Five steps to perfect CPD

Maintaining your Continuing Professional Development (CPD) is simple - follow the five steps to perfect CPD:

  1. Plan
  2. Do
  3. Record
  4. Reflect
  5. Submit


Planning your CPD starts by making an honest assessment of your current situation and determining your professional development goals for both the current year and the medium term e.g. next 2 to 3 years. Because the needs of each individual will vary, there is no prescribed programme. It is for you to recognise your own needs and opportunities inside and outside the workplace and to take advantage of learning experiences in developing your own continuing professional development.

It is useful to ask yourself the following questions:

  • What do you want to achieve?
  • What do you need to learn?
  • How will you learn it?

The next step is to create a plan of action to achieve these goals. Our myCPD system categorises learning into different activities. 

It is also possible to link your CPD record together with your Personal Development Plan (PDP).


Once you plan your CPD, it is time to get out there and start developing.

Although getting out there and attending some activities requires time management skills and motivation, it offers valuable returns as it keeps you connected to the wider food science community and improves networking skills. As educational psychologists say, you learn more by networking than by attending a course.

Please remember to reflect while 'on the go'. It is easier to remember the key light bulb moments which often result in improvements and changes to the current practices.


Show the CPD you have done.

Monitor and record your progress against the plan.That includes recording items that you may not have planned, such as training, learning and experience which nevertheless have contributed to your professional development. Having said that CPD is all about quality of the learning rather than quantity of the activities performed. CPD-recording should be output focused (what are benefits of learning) rather than input focused (list of dates and actions).

Be mindful when considering an activity which is part of your normal working day routine as in most instances it does not qualify as development.

For help with logging in to myCPD, understanding your dashboard and recording your development, you can check out our handy guide at the bottom of the page.


Reflection is the most important part of CPD reporting since it makes you think of the value of your work for yourself, your colleagues, clients, company and the wider community. If reflection is missing, then CPD becomes less beneficial and meaningful as a tool.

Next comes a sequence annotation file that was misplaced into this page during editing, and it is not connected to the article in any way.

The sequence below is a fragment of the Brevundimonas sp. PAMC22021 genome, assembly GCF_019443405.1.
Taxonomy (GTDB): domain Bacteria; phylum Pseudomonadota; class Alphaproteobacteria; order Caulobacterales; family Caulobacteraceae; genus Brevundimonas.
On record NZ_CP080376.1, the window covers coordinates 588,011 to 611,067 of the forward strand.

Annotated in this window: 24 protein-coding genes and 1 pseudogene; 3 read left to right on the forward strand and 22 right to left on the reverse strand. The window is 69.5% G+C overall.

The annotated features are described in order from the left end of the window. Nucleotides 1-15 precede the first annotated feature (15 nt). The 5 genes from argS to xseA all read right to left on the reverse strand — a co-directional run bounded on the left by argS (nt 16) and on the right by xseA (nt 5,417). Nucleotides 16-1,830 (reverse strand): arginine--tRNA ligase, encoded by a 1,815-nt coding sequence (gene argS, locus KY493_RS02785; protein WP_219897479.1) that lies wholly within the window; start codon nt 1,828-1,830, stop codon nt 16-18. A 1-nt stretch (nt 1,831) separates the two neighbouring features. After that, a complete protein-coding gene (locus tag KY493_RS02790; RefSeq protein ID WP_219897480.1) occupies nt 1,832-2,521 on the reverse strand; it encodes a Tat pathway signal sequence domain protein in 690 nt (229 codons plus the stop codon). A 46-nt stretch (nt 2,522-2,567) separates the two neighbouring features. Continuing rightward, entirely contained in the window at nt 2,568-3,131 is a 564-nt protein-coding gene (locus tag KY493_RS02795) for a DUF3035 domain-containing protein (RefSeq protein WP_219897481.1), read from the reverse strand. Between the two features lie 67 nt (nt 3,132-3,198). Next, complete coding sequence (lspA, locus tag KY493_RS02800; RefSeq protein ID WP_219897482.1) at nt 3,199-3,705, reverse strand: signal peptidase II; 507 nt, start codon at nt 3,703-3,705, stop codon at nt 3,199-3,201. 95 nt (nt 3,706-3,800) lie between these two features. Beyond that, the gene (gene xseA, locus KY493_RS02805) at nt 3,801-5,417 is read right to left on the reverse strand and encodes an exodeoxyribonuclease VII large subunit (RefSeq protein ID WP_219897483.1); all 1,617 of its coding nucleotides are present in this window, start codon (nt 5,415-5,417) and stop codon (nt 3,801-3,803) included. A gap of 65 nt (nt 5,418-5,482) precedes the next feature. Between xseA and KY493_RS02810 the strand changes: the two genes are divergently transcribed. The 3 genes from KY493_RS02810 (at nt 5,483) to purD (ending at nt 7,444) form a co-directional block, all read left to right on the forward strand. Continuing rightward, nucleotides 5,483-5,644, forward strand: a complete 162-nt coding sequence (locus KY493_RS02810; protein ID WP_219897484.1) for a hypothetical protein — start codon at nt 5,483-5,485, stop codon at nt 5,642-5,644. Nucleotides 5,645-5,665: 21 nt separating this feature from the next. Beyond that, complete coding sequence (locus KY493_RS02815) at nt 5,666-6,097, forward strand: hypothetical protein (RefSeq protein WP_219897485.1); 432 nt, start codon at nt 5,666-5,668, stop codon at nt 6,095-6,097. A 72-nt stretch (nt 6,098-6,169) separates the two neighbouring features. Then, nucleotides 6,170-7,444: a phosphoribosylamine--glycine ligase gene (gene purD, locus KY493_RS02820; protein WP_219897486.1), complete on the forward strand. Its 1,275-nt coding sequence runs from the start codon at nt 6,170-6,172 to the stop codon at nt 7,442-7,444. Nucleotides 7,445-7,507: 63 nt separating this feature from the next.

It is useful to ask yourself the following questions:

  • What did you get out of this?
  • What have you learned?
  • How did you learn it?
  • How will you apply it in practice?
  • What is the resulting change?
  • Does this flag up any additional development which would be helpful for you to undertake?
  • What benefits will it have for your clients and/or your service?
  • How does this help you prepare for a new role?

This is the time for you to harness the value of what you have learned by bridging the gap between theory and practice. Getting this section of CPD writing correct is a key element of professionalism and successful career management.

Professionals who regularly record CPD and are good at reflecting what they have learned tend to become professionals who continuously drive for development and bring in new ideas. This benefits not only themselves but most importantly colleagues, their company and the industry overall.

CPD tips 

  • Don’t look at CPD as a box-ticking exercise -  see it as an active opportunity to build confidence, identify areas of growth and enhance your reputation.
  • Recognise the multifaceted nature of CPD. Formal CPD is the easiest to identify, whether it be attending a conference, going on a management course or attaining new qualifications. But it is not the only recognised form of CPD and it’s not only about technical knowledge, but wider skills (consultancy skills, communication, leadership, staff management, project management, application area knowledge, and so on).
  • Identify and Plan - Identify your key areas of improvement that are likely to have a significant impact on your professional development, and the range of learning activities that will reflect on your current role/future aspirations. If you have a PDP in your role, you should have your goals listed there, and this will help you plan your CPD
  • Think broadly about CPD, not just within the narrow realms of your specialist field. What else can you learn to support you in your work, increase your knowledge / understanding of your sector, and to improve your services to your employer / clients. It could be reading books, attending conferences / trade shows / networking events, talking to others outside your field to get a different perspective

Further tips on CPD are available here: Science Council CPD awards


If you are part of a CPD-scheme, you must be prepared to send your CPD-report for annual assessment. We will contact when it is time to review your CPD. 

If you are new to CPD writing or would like further guidance related to any section above, please don’t hesitate to contact us for further information.

Please note that we no longer accept paper-based CPD submissions as part of renewal process for our Registers. You will be able to submit your records online via our myCPD system, which has been designed to help you manage your own learning and growth with ease.

MyCPD guide.pdf